Mission Mangal, a movie that boasts a star cast of Akshay Kumar, Vidya Balan, Taapsee Pannu, Kriti Kulhari, Nithya Menen and H R Dattatrey is all set to release on the 15th of August this year.
The film is based on India’s first satellite to Mars. Jagan Shakti is directing the movie and it will recreate India’s first interplanetary mission which was also known as Mangalyaan. This is the first feature film by Shakti who has earlier assisted R Balki on 2018’s Pad Man and AR Murugadoss on 2014’s Holiday and 2016’s Akira.
It is common knowledge among film critics that Kumar has, of late, been leaning towards scripts which have a strong patriotic flavour. Hence, it came as no surprise that he chose to star in the movie. Vidya Balan and Taapsee Pannu are, of course, fantastic actresses who’ve starred in some brilliant movies.
“When I was assisting Balki on Pad Man, I mentioned the idea to Akshay Kumar. He liked it. Akshay Kumar exudes a sense of realism. He is the most grounded star. He is also very connected with audiences,” said Shakti to Scroll.
“I got permission to interview the team behind the launch. There was an entire team behind the mission, and there was no single hero. It is a 17,000-strong company, and so many people chipped in. The core team had about six women and four men, apart from the chairperson,” he added. “The one thing that struck me in my interviews with the women was that they were so simple. If you saw them at a market or a bus stand, you wouldn’t guess that they were scientists. They have a very positive outlook. They were ordinary people setting out to do extraordinary things. Every time they hit a roadblock, they found a simpler solution.”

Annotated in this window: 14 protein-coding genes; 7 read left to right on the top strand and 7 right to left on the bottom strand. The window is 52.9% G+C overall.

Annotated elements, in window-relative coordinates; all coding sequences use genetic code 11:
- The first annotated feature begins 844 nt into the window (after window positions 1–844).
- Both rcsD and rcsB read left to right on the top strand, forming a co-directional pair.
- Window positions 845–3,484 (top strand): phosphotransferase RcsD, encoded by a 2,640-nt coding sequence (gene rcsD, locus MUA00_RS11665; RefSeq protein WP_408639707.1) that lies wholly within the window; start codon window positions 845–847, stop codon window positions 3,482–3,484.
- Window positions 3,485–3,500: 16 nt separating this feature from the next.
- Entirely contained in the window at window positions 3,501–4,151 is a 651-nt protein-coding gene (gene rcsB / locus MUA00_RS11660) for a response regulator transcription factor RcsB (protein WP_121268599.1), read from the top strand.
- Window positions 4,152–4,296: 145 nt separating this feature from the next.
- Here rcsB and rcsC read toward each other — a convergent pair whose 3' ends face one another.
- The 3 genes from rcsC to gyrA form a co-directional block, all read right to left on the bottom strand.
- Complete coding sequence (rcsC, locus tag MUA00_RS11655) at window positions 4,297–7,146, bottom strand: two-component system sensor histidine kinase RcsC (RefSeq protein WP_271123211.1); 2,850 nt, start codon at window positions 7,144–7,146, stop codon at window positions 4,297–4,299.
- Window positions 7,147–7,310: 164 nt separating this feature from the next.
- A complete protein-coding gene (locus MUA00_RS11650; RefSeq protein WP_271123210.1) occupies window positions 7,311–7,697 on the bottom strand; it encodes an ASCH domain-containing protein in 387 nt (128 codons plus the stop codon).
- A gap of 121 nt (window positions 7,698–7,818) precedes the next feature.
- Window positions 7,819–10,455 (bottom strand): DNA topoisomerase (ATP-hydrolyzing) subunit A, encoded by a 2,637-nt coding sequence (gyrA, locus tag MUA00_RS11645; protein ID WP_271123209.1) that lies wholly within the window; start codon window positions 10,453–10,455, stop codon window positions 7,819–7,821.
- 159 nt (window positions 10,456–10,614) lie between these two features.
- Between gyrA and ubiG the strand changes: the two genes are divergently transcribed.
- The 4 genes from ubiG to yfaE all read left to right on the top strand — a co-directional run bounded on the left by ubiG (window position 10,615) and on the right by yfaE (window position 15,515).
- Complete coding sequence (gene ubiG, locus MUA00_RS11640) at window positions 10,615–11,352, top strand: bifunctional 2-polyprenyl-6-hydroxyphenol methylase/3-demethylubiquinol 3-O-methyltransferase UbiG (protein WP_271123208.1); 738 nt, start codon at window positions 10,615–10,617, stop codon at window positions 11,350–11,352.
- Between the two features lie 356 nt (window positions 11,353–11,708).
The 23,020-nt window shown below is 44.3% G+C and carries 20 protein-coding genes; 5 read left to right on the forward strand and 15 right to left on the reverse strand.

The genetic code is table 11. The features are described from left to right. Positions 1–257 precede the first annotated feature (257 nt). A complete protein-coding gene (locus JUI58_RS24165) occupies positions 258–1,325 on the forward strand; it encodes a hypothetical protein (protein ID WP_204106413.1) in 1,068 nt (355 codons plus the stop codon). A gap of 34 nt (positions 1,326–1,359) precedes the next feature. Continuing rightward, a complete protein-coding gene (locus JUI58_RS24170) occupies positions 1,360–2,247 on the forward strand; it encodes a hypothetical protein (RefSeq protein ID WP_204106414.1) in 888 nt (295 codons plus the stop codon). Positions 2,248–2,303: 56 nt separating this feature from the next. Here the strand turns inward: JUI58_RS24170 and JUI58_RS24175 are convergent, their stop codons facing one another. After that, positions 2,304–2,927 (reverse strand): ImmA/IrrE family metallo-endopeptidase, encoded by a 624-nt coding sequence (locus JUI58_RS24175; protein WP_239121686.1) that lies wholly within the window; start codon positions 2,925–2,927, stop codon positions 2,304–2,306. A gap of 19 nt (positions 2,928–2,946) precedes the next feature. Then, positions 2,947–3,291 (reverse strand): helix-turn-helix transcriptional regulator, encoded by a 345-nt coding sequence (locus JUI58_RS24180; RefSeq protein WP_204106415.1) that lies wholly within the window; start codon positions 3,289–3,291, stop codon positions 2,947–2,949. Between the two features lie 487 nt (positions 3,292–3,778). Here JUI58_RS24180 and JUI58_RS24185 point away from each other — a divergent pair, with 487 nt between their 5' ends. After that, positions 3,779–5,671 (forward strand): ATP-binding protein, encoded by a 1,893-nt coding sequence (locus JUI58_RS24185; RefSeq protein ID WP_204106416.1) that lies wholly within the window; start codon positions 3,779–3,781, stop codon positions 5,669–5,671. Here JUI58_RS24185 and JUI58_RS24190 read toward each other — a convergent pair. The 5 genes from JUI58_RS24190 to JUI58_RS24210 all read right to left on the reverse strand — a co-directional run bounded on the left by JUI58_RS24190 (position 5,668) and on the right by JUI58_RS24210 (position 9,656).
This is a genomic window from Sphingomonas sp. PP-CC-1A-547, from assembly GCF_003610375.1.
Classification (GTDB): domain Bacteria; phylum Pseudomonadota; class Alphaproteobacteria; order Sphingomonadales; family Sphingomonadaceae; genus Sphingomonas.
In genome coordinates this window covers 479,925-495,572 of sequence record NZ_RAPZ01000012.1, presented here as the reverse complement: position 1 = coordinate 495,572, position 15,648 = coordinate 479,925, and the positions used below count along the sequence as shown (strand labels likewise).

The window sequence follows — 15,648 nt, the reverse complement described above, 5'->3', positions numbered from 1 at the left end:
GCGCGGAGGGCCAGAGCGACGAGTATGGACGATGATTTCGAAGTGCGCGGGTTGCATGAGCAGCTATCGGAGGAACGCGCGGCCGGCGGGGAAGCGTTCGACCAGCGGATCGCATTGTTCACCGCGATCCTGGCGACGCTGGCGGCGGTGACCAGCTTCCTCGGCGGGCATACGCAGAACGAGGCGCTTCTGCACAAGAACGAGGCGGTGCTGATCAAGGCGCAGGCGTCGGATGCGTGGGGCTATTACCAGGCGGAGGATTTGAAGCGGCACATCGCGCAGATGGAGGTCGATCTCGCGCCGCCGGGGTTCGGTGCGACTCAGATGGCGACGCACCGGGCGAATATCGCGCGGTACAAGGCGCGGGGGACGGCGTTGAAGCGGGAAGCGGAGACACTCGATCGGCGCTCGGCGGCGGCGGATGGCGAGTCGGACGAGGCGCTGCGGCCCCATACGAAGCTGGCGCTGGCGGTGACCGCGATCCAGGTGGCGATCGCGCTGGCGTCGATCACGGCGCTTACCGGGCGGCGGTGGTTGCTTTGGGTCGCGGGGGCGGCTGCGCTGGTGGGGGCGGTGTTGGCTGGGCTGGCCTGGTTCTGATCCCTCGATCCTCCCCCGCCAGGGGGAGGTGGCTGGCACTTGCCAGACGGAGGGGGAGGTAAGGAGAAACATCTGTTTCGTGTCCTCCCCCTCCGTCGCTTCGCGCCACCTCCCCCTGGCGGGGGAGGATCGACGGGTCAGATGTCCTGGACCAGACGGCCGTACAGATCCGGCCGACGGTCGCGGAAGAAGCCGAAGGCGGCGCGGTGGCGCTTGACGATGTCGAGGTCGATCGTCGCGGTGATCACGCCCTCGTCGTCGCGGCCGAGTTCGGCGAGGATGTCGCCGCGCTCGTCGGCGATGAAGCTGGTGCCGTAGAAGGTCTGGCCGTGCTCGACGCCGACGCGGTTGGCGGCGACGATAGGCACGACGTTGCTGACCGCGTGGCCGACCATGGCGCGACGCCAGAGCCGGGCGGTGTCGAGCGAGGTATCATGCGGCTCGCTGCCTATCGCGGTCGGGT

Watch the trailer below:
India’s very own Chandrayaan 2 successfully blasted off on the 22nd of July, 2019.
Chandrayaan 2 is set to land on the moon’s surface after 48 days through meticulously planned orbital phases. It is the first lunar spacecraft that will explore the south pole of the moon, something that no country has ever done before. Chandrayaan 1, which was launched in 2008, helped confirm the presence of water on the moon’s surface. But the south pole of the moon is permanently shadowed and is reported to contain almost 250 tonnes of water ice in the numerous deep craters. Chandrayaan 2 aims to confirm these reports.
Read more here.